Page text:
What is waste electrical and electronic equipment?
For information on what equipment is included, follow this link: Click Here
Does the duty apply to my business?
The duty will apply where you are disposing of any electrical or electronic equipment that is included in the WEEE regulations. To find out if the equipment falls within the regulations follow the link above.
What must I do with waste electrical and electronic equipment, and who will pay for the disposal?
For information on this follow this link. Click Here
Where you wish to recruit or train a person from outside the European Economic Area, the potential employee will need a work permit. Information on these and how to obtain a work permit can be found at
Employment: Click Here
Training: Click Here
Overseas nurses in the UK
If you wish to recruit nurses from abroad the following link will lead you to comprehensive advice on doing so: Click Here
Can I make a deduction from wages for CRB/POVA Checks?
Provided the prospective employee and employer agree that the cost of a check should be paid for by deductions from the wages of the employee in the event of employment, then the deduction is counted towards the gross pay for the purposes of calculating if the national minimum wage is being paid by the employer to the employee.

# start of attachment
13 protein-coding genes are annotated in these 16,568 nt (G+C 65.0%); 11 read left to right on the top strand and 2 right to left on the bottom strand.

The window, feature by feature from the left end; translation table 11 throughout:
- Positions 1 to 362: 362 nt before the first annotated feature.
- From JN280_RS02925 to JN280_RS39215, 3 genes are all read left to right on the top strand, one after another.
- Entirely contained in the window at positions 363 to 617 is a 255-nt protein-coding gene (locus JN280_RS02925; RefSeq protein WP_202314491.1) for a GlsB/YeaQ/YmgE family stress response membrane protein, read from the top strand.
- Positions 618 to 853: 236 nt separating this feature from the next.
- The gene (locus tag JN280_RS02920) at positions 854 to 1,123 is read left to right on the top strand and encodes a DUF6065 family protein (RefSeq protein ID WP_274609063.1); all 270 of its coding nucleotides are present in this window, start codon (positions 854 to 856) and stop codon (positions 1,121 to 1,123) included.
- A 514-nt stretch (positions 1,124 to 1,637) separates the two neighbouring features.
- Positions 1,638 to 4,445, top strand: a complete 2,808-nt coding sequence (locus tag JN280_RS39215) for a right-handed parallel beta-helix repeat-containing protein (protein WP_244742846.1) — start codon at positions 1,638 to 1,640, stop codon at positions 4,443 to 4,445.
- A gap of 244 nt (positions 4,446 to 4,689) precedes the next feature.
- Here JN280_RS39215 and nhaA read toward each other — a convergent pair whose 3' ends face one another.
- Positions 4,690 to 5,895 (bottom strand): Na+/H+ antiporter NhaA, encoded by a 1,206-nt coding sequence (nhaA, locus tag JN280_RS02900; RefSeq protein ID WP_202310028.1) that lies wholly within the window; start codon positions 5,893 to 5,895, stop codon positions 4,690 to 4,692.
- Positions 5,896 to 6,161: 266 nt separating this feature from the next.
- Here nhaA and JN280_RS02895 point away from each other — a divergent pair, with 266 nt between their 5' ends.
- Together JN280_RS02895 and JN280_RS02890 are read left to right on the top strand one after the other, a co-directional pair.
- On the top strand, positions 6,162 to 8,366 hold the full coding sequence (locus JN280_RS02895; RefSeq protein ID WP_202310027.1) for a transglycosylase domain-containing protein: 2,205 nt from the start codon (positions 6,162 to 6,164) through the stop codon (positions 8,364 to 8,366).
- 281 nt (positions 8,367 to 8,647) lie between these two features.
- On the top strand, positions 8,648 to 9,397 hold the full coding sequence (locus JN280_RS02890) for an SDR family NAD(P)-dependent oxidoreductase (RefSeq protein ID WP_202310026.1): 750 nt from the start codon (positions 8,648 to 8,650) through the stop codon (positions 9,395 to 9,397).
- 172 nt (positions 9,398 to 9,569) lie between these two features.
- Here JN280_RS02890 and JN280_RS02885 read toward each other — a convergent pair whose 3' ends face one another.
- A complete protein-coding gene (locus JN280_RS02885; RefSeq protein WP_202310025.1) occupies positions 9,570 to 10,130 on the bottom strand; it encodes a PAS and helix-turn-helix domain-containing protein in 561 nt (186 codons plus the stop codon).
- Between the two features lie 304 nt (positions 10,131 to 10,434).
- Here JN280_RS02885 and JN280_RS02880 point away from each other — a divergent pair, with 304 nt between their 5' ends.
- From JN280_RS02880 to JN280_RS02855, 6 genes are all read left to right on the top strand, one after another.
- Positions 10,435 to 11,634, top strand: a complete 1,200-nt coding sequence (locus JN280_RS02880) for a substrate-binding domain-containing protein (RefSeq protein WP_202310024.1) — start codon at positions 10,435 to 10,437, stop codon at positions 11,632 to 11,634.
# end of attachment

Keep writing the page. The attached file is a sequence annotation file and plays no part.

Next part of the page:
Can I deduct the cost of uniforms from wages?
The cost of a uniform is a cost incurred in connection with a workers employment (in the context of a care home there are legislative requirements as to e.g. infection control). Therefore any deduction is not included in gross pay, for the purposes of calculating if a worker is being paid the minimum wage. Therefore if a deduction from wages is made for uniforms, the value of the wage must be at such a level that after the deduction is made the gross pay is still at the minimum hourly rate.
What happens if a deduction has taken a workers wage below the national minimum?
HM Customs and Revenue have the duty of enforcing the national minimum wage legislation. They have the power to require that a worker who was underpaid be paid a sum necessary to make up their pay to the minimum level. A failure to comply with the requirement can lead to a number of enforcement measures, including an enforcement notice, with the employer being sued on behalf of the employee if this is not complied with or a financial penalty being required to be paid for non-compliance (twice the hourly rate of the national minimum wage in force at the time of the penalty notice for each day that the failure to pay the national minimum wage has continued).